600_0105-HDR.jpg

                                                    I added the three images for stitching in my reply to "ssprengel" from a lowered angle, as recommended by yourself.

                                                    • 23. Re: Correct buildings and tilted images
                                                      HoneyBadger78 Level 1

                                                      I have looked in to the Rokinon (thank you), and again the reviews are mixed. I’m now considering hiring both lens for a day and comparing which is best.

                                                       

                                                      My heart is set on the D810; however, as mentioned in my reply to “trshaner” a friend gave me his D600 today, which I will happily experiment with until I attain the D810. I’ve already seen that it works better with the 24-70mm lens than the D7100 does with the 24-70mm.

                                                      • 24. Re: Correct buildings and tilted images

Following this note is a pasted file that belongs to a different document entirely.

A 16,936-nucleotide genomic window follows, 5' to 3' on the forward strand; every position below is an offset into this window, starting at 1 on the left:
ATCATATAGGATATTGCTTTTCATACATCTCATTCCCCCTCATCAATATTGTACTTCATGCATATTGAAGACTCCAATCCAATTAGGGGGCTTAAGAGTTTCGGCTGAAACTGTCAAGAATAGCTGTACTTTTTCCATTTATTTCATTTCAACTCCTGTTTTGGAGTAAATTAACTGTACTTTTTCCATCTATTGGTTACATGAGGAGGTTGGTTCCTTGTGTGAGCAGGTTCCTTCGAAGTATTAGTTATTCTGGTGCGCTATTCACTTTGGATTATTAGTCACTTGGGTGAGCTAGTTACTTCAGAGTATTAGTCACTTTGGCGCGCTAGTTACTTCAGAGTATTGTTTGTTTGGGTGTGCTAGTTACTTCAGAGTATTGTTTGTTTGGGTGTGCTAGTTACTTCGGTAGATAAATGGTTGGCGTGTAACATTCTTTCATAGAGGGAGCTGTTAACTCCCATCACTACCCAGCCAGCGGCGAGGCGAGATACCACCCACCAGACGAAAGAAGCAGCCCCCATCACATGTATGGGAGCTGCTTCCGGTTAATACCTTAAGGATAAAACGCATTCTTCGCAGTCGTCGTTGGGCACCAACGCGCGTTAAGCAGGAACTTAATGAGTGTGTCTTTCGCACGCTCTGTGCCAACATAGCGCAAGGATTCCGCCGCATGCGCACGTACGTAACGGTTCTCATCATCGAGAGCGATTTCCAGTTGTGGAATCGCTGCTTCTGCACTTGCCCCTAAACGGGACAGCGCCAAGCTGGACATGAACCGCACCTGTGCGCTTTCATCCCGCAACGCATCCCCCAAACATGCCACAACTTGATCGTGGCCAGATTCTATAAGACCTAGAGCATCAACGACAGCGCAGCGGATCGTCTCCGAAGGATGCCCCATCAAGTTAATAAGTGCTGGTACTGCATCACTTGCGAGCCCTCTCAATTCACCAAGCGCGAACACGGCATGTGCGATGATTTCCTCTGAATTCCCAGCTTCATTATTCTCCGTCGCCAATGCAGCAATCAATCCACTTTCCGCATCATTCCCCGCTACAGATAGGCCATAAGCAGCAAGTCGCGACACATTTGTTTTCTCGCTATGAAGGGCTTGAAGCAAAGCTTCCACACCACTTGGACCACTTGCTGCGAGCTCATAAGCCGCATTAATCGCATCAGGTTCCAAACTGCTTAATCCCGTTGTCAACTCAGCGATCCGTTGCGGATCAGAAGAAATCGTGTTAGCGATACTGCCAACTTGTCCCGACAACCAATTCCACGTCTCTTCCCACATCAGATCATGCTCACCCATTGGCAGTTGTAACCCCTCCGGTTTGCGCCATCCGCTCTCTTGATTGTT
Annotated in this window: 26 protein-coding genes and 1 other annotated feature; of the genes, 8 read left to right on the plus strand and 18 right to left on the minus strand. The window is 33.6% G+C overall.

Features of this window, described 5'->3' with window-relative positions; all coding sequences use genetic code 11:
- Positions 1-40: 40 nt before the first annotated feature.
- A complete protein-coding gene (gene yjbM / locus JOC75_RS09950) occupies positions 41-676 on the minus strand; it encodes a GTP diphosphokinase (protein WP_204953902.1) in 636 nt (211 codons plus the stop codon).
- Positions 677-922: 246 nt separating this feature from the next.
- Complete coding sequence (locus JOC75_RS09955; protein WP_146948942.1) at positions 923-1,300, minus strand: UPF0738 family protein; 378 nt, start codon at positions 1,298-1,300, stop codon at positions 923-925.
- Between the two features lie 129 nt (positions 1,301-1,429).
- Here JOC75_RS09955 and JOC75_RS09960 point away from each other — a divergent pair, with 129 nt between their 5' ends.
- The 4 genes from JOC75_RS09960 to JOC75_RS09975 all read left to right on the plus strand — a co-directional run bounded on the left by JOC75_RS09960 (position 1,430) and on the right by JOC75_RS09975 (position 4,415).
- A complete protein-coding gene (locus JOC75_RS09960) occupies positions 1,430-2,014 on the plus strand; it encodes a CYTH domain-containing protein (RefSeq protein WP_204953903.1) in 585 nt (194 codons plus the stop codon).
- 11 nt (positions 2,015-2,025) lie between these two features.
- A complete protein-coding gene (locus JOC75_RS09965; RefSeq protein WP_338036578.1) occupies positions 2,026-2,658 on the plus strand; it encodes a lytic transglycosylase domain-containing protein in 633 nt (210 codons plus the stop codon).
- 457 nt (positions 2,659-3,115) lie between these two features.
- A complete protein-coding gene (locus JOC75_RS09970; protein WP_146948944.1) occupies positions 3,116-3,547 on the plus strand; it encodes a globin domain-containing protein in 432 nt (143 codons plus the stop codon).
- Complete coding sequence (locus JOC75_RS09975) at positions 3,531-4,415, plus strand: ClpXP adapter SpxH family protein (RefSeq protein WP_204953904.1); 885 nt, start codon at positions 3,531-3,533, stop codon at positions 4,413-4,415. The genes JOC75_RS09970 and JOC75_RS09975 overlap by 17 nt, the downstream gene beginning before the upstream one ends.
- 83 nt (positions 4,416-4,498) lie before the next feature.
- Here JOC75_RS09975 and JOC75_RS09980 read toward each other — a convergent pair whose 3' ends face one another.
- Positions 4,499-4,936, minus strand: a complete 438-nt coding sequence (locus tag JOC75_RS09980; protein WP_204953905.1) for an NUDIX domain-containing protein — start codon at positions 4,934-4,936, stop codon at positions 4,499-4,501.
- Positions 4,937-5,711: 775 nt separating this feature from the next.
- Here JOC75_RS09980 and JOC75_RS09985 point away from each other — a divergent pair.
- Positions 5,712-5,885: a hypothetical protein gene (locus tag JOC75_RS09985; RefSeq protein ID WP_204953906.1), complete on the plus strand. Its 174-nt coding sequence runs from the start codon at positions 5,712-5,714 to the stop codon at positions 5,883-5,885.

Benjamin Root MVP & Adobe Community Professional

                                                        Yes. renting lenses is a great way to find out if it will work for you. I'd recommend using them for at least a couple days in different situations so you can get a better idea. Also, the Tamron 15-30 f/2.8, recommended by Per, is a great quality lens.

                                                         

                                                        When you did the panos in LR, what perspective settings did you use?

                                                        • 25. Re: Correct buildings and tilted images
                                                          trshaner Adobe Community Professional & MVP

                                                          HoneyBadger78 wrote:

                                                           

                                                          My friend has given me his D600 and I've tried it with the 24-70mm lens and found that I hardly needed to do any lens correction in LR, as below. But then that could have something to do with taking on all the tips from this forum, such as: lowering the angle, shooting straight etc.

                                                          Please let me clear up Focal length and Crop Factor. Your current Nikon D7100 is a 1.5 Crop Factor (DX) body. The D600 and D810 are 1.0 Crop Factor (FX) (full-frame) bodies .

                                                           

                                                          What is Crop Factor?

                                                           

                                                          So what does that mean?